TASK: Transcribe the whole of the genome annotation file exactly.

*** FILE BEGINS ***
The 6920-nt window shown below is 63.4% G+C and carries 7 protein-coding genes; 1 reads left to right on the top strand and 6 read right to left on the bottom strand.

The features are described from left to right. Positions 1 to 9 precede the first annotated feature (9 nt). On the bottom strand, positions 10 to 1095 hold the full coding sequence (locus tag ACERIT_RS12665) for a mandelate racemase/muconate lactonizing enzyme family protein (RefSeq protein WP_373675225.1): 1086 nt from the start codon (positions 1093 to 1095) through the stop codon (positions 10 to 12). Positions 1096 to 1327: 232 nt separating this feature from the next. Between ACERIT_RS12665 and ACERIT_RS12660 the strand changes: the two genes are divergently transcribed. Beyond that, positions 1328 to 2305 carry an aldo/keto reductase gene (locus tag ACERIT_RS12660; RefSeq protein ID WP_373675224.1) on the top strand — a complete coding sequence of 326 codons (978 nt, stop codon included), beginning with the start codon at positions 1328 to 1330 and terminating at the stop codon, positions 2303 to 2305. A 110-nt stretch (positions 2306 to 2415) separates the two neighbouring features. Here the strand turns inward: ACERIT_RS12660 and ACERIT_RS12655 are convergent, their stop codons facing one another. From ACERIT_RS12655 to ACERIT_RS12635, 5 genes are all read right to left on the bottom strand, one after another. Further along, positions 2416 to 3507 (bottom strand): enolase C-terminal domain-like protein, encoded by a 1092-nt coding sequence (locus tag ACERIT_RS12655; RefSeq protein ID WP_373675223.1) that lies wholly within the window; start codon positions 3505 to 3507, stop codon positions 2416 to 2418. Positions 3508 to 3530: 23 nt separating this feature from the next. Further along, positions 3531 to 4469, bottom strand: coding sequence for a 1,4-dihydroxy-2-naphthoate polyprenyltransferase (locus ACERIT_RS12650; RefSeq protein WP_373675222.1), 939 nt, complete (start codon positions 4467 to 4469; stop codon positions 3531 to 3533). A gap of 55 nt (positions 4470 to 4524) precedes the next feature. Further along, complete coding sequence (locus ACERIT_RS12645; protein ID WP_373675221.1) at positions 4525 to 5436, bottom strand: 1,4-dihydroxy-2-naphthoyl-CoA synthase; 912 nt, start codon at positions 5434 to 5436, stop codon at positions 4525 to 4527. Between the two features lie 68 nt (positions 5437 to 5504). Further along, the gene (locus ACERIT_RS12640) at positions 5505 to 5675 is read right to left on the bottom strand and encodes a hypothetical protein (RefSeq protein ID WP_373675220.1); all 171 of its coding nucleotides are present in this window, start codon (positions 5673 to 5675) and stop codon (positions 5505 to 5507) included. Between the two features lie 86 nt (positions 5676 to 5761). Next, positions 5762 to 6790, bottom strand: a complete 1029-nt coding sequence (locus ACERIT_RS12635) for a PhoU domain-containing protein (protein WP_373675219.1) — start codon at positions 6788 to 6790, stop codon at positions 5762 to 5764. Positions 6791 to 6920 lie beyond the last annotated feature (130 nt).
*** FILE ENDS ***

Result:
The 6920-nt window shown below is 63.4% G+C and carries 7 protein-coding genes; 1 reads left to right on the top strand and 6 read right to left on the bottom strand.

The features are described from left to right. Positions 1 to 9 precede the first annotated feature (9 nt). On the bottom strand, positions 10 to 1095 hold the full coding sequence (locus tag ACERIT_RS12665) for a mandelate racemase/muconate lactonizing enzyme family protein (RefSeq protein WP_373675225.1): 1086 nt from the start codon (positions 1093 to 1095) through the stop codon (positions 10 to 12). Positions 1096 to 1327: 232 nt separating this feature from the next. Between ACERIT_RS12665 and ACERIT_RS12660 the strand changes: the two genes are divergently transcribed. Beyond that, positions 1328 to 2305 carry an aldo/keto reductase gene (locus tag ACERIT_RS12660; RefSeq protein ID WP_373675224.1) on the top strand — a complete coding sequence of 326 codons (978 nt, stop codon included), beginning with the start codon at positions 1328 to 1330 and terminating at the stop codon, positions 2303 to 2305. A 110-nt stretch (positions 2306 to 2415) separates the two neighbouring features. Here the strand turns inward: ACERIT_RS12660 and ACERIT_RS12655 are convergent, their stop codons facing one another. From ACERIT_RS12655 to ACERIT_RS12635, 5 genes are all read right to left on the bottom strand, one after another. Further along, positions 2416 to 3507 (bottom strand): enolase C-terminal domain-like protein, encoded by a 1092-nt coding sequence (locus tag ACERIT_RS12655; RefSeq protein ID WP_373675223.1) that lies wholly within the window; start codon positions 3505 to 3507, stop codon positions 2416 to 2418. Positions 3508 to 3530: 23 nt separating this feature from the next. Further along, positions 3531 to 4469, bottom strand: coding sequence for a 1,4-dihydroxy-2-naphthoate polyprenyltransferase (locus ACERIT_RS12650; RefSeq protein WP_373675222.1), 939 nt, complete (start codon positions 4467 to 4469; stop codon positions 3531 to 3533). A gap of 55 nt (positions 4470 to 4524) precedes the next feature. Further along, complete coding sequence (locus ACERIT_RS12645; protein ID WP_373675221.1) at positions 4525 to 5436, bottom strand: 1,4-dihydroxy-2-naphthoyl-CoA synthase; 912 nt, start codon at positions 5434 to 5436, stop codon at positions 4525 to 4527. Between the two features lie 68 nt (positions 5437 to 5504). Further along, the gene (locus ACERIT_RS12640) at positions 5505 to 5675 is read right to left on the bottom strand and encodes a hypothetical protein (RefSeq protein ID WP_373675220.1); all 171 of its coding nucleotides are present in this window, start codon (positions 5673 to 5675) and stop codon (positions 5505 to 5507) included. Between the two features lie 86 nt (positions 5676 to 5761). Next, positions 5762 to 6790, bottom strand: a complete 1029-nt coding sequence (locus ACERIT_RS12635) for a PhoU domain-containing protein (protein WP_373675219.1) — start codon at positions 6788 to 6790, stop codon at positions 5762 to 5764. Positions 6791 to 6920 lie beyond the last annotated feature (130 nt).